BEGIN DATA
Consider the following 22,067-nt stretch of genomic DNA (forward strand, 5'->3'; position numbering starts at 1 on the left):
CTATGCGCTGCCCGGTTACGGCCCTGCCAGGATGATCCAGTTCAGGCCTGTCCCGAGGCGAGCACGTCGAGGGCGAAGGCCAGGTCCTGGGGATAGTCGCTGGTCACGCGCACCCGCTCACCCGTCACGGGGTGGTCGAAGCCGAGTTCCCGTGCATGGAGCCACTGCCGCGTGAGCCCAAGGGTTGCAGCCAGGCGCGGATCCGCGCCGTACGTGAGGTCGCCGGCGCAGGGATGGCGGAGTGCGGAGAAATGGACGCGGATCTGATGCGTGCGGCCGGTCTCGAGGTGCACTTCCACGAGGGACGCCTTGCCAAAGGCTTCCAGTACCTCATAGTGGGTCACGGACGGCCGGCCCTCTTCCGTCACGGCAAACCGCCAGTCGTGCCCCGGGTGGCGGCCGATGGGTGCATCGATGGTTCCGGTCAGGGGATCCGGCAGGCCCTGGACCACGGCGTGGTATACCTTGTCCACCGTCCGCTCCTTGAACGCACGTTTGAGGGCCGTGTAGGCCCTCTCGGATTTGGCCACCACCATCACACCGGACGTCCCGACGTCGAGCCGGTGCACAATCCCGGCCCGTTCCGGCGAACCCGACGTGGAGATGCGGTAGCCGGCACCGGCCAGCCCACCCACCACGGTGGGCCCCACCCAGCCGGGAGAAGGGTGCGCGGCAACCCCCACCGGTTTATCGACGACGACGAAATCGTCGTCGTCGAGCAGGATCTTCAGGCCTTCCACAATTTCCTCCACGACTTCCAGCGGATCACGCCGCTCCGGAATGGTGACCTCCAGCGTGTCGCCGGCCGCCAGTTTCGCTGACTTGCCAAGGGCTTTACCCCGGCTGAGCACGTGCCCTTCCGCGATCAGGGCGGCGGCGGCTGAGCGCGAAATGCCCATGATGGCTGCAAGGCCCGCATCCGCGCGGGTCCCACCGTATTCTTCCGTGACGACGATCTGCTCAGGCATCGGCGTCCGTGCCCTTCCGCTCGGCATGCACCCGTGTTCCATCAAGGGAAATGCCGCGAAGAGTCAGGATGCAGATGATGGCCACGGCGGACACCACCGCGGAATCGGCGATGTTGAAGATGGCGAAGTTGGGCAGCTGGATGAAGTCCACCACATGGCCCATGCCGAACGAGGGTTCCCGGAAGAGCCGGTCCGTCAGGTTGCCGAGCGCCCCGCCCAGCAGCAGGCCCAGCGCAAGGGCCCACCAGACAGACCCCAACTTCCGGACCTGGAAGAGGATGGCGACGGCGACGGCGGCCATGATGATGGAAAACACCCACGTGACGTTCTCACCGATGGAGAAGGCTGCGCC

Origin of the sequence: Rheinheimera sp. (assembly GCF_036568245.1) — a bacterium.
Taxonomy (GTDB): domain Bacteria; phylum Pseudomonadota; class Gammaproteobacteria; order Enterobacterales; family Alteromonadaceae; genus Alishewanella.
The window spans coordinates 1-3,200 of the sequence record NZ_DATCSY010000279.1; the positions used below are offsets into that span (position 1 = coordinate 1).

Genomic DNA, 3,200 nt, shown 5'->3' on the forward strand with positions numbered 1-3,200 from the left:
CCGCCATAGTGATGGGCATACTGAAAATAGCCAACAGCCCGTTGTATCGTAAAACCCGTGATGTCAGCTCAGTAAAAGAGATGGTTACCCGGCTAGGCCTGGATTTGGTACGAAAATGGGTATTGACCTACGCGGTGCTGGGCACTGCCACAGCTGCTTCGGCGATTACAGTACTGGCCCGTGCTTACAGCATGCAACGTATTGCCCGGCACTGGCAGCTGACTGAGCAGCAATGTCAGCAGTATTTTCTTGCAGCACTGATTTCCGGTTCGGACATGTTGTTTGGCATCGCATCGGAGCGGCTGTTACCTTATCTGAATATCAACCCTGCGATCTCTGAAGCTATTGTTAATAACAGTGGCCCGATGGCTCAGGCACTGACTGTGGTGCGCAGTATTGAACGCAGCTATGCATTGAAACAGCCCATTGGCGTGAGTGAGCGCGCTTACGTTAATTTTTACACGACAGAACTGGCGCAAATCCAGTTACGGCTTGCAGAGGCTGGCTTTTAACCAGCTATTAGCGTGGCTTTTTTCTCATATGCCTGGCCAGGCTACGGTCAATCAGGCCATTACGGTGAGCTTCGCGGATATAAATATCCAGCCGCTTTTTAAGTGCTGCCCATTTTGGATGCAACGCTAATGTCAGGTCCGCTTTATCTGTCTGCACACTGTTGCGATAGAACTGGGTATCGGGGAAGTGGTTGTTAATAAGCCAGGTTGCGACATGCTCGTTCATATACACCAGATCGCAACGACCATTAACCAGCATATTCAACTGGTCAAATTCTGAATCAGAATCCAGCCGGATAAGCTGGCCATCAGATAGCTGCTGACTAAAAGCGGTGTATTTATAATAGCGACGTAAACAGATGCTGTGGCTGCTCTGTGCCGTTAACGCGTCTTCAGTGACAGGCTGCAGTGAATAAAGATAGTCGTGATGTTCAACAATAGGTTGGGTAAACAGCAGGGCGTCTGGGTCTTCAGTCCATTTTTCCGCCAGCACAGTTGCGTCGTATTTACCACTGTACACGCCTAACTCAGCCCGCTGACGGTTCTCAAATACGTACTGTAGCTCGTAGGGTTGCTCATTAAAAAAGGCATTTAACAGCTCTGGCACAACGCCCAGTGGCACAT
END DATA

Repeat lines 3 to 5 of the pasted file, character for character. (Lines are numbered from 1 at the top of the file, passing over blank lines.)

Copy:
Origin of the sequence: Rheinheimera sp. (assembly GCF_036568245.1) — a bacterium.
Taxonomy (GTDB): domain Bacteria; phylum Pseudomonadota; class Gammaproteobacteria; order Enterobacterales; family Alteromonadaceae; genus Alishewanella.
The window spans coordinates 1-3,200 of the sequence record NZ_DATCSY010000279.1; the positions used below are offsets into that span (position 1 = coordinate 1).